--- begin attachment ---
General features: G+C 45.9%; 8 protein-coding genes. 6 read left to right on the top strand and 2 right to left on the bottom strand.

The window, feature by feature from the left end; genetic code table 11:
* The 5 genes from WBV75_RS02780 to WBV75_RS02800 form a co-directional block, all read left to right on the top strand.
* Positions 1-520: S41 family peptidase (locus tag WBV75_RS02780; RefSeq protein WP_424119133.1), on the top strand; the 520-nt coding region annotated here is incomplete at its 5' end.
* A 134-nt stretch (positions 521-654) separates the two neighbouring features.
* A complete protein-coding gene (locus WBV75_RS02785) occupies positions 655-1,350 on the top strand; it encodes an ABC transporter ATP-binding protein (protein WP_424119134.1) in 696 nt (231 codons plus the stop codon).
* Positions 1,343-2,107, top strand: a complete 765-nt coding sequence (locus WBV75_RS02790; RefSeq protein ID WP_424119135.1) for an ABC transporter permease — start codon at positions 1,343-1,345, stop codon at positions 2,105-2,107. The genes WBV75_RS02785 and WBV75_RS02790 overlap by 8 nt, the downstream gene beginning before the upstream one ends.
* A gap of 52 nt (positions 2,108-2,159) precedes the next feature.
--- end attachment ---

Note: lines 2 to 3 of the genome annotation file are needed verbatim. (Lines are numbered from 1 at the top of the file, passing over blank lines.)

The window, feature by feature from the left end; genetic code table 11:
* The 5 genes from WBV75_RS02780 to WBV75_RS02800 form a co-directional block, all read left to right on the top strand.